With the prices of some textbooks about as high as a monthly trip to the grocery store, students have said they are feeling more reluctant to dig into their wallets to pay the extra cost for their educations — and now there’s a survey to back them up.
According to “Fixing the Broken Textbook Market,” a report published January by the non-profit organization USPIRG, the cost of textbooks for two semesters at a university amounts to about 20 percent of in-state tuition nationally — about $1,200 annually.
David Moya, a statistics major, said textbooks are often not needed for classes.
“Usually what happens is I buy the book and then I’ll end up not using it for the class,” he said. “That happens a lot. I’m a junior, and it’s happened with every semester.”
Moya and Jeremy McConaha, a senior in electrical engineering, said they check textbook prices online to find the best deals.
“The prices are crazy; they are way too high, especially from the bookstore. You can go online and get them a lot cheaper,” McConaha said. “Unless it’s some special UNM edition … but I might borrow it from somebody if I can.”
The report, based on a survey of 2,039 students from more than 150 different university campuses, found that high costs have deterred 65 percent of students from purchasing textbooks. The report goes on to claim that nearly half of students surveyed said textbook costs had an impact on the number of classes they took each semester.
The report also states that 82 percent of students said they did “significantly better” in courses in which the textbook was available for free online.
According to the UNM chapter of NMPIRG’s website, “Not only is the open textbook an ideal alternative to a traditional textbook from a student point of view, but it is the only product in the marketplace that can directly challenge the high prices that publishers charge for new editions. These high prices, which outpace inflation, underpin the entire textbook marketplace, and drive market conditions for other alternatives such as the used book and rental markets.”
Editor’s note, Feb. 11, 2014, 10:56 a.m.: These two paragraphs were omitted from the originally published article.
UNM Provost Chaouki Abdallah said the administration is aware of the high-cost of textbooks and is working on ways to lessen the cost to students, but these solutions often require many people working together.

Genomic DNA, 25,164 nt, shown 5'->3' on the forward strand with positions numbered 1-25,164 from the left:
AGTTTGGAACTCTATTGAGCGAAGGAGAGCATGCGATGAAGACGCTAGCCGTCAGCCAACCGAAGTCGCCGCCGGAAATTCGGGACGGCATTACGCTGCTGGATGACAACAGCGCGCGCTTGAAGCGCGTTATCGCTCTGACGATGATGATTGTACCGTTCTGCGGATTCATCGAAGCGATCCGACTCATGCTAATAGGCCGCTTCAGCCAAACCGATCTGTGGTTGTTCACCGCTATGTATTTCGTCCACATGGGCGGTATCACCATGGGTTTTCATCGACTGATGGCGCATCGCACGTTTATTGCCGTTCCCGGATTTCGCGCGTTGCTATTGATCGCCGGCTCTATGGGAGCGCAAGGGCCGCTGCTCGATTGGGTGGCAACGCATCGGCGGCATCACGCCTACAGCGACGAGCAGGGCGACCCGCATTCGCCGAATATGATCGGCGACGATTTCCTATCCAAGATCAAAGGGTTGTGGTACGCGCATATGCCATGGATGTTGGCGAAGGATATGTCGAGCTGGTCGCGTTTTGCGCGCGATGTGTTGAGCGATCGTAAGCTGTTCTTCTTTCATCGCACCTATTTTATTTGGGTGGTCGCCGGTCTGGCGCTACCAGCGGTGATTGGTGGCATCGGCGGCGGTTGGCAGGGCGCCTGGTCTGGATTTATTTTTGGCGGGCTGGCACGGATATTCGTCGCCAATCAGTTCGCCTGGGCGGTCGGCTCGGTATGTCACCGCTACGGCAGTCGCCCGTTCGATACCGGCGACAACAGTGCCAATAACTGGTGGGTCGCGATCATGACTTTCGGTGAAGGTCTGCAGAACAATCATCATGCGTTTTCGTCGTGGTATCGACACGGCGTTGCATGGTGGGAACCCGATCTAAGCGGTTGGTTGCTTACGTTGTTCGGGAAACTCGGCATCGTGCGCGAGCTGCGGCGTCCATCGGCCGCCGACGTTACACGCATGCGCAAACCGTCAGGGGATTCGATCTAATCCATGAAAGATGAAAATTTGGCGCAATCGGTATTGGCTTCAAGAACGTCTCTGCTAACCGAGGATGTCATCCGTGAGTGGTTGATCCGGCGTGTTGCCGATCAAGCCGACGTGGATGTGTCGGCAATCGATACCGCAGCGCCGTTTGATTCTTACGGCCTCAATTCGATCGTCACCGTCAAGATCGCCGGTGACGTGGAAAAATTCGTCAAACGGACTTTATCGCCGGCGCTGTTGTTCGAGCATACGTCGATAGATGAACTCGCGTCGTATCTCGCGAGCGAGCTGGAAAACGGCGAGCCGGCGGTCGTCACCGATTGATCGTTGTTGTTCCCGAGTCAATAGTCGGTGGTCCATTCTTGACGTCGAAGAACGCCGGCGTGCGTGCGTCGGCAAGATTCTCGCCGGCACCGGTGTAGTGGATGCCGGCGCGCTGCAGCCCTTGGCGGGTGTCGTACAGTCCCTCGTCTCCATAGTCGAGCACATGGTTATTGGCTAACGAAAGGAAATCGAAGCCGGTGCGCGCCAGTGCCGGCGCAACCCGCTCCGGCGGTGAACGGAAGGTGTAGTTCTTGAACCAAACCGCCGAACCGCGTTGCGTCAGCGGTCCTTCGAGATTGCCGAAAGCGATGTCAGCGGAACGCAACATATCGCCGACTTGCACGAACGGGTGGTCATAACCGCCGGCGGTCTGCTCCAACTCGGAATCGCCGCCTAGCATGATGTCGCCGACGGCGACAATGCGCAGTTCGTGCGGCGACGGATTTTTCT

“We are greatly concerned about the rising cost of textbooks and its effect on our students. Solving this problem, however, will require the effort of many in our university and community, and from leaders in our local, state, and federal governments,” he said.
One of the initiatives to help students is the new “Dare to Compare” website, located at unm.verbacompare.com.
“Dare to Compare” allows students to select the required texts for their classes and see the prices at the Bookstore, ebook vendors, Amazon.com and other online sellers, and purchase their selected books all at once.
Faculty members are also aware of the problems, but taking action can be difficult, said Jon Williams, who teaches sociology.
“I’ve done the textbook thing and now I’m kind of anti-big publisher,” he said. “Then again, it takes time to accumulate the material to have it on .PDF … but I’m probably heading in that direction.”
Other professors, such as visiting philosophy professor Matthew Carlson, view textbooks as invaluable teaching tools.
“The book is an integral part of the lecture,” he said. “You wouldn’t do well in any of my classes without the book; just the way the course is set up, it wouldn’t really work.”
Carlson said he does not make students purchase unnecessary materials, but added that textbooks, especially for the sciences, come at almost extortionate prices.
Jessica Feezell, a visiting assistant political science professor, said she gives her students textbook options so they can easily acquire them online.
“I have free choice in which textbooks I want to assign, but particularly for American politics I haven’t found an open-source textbook,” she said. “If I did, and it was good enough, then I would be happy to assign it.”
To see the complete survey from NMPIRG visit uspirg.org/reports.